In 1872 Struve was a delegate to the Republican National Convention at Philadelphia where Grant was renominated. Fraternally, he was active in the Independent Order of Odd Fellows, and in 1874 served as grand master of the Grand Lodge of Oregon, which then embraced Oregon, Washington and Idaho. In 1876 he was representative from the Grand Lodge of Oregon to the Sovereign Grand Lodge of the order, and in this capacity instituted the Grand Lodge of Washington. Socially, he was a member of the Rainier Club.

Law and business interests[edit]

Struve was commissioner for the codification of the laws of Washington in 1877-78, resigning to devote his attention to his rapidly growing law practice. In 1879 he moved to Seattle, where he formed the law partnership of Struve & Leary with John Leary. Colonel J.C. Haines joined the firm in 1880, and Maurice McMicken replaced Leary in 1884. Haines withdrew from the firm in 1889. When John B. Allen joined the firm in 1893, it was organized as Struve, Allen, Hughes & McMicken.

He was one of the principal projectors of the system of cable car street railways in Seattle, serving as president of the Madison Street line until 1899. He was one of the organizers and a director of the Home Insurance Company, which paid out a $100,000 fire loss in the great Seattle fire of June 6, 1889. In November 1889 he was an incorporator of the Boston National Bank of Seattle, serving as vice president and a director. Struve was also the sole agent in Washington of the German Savings & Loan Society of San Francisco until 1896, at which time he was succeeded by his son Frederick Karl.[5]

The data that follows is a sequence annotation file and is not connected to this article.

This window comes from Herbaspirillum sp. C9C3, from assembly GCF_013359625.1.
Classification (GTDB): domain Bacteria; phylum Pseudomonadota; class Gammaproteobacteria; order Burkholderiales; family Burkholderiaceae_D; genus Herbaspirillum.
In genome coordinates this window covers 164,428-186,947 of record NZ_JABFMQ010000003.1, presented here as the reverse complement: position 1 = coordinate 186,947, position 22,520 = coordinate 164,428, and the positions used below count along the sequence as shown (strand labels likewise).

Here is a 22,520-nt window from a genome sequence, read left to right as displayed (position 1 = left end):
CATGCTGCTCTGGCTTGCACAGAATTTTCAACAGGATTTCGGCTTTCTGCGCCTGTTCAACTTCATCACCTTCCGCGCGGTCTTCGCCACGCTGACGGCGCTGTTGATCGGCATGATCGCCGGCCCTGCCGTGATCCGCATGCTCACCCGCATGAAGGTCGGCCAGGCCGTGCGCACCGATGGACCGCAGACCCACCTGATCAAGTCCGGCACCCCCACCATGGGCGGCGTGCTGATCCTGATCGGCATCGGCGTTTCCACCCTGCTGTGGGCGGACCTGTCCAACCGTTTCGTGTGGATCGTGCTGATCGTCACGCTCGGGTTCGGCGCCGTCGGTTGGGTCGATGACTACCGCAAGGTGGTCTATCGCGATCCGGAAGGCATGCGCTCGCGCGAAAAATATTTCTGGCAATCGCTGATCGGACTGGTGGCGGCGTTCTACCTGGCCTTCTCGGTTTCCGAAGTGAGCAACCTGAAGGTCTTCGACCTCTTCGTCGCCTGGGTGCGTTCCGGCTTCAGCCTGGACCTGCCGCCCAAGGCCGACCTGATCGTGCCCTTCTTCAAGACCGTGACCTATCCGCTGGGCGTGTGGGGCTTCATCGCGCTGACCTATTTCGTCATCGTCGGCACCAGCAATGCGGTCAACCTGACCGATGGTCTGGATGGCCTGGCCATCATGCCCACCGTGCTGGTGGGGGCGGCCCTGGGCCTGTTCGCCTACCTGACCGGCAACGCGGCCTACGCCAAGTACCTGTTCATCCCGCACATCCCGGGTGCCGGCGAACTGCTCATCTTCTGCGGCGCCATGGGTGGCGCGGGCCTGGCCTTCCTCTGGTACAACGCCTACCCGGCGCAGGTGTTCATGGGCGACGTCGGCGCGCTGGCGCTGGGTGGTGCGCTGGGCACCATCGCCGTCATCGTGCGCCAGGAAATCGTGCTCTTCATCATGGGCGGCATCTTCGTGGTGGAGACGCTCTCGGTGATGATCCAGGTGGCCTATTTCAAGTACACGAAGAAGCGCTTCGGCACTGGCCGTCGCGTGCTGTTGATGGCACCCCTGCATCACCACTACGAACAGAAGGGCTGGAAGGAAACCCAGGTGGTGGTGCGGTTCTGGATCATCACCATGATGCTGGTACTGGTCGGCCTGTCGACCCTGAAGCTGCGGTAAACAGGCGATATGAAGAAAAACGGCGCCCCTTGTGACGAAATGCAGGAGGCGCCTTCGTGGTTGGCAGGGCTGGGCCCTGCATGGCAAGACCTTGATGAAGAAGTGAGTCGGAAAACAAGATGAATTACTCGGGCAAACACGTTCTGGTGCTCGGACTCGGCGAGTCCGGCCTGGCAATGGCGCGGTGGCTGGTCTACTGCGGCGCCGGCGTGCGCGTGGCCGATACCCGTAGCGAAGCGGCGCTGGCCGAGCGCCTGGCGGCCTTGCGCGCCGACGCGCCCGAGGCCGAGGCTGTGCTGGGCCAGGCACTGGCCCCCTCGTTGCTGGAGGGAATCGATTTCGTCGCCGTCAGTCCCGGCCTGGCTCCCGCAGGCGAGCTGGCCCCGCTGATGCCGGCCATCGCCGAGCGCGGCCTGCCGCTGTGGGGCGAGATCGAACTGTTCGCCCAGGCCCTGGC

Mayor of Seattle[edit]

In 1879, soon after moving to Seattle, Struve was appointed a regent of the Territorial University (forerunner of the University of Washington), and served, by reappointment, four terms, being president of the board during that tenure.

Struve was elected mayor of Seattle in 1882 and was reelected in 1883. During his tenure the city enjoyed great prosperity and growth; many civic improvements were made, at a cost of more than $500,000, and Seattle's population doubled from 5,000 to 10,000. As mayor, he received the Villard party upon the completion of the Northern Pacific Railroad in September 1883. Upon leaving the office of mayor in 1884, Struve was elected school director, serving until 1887.

Appointed judge advocate general by Governor Squire in January 1886, Struve took a prominent part in directing the militia when Seattle was placed under martial law following the anti-Chinese riots of February 1886 (during the mayoralty of Henry L. Yesler).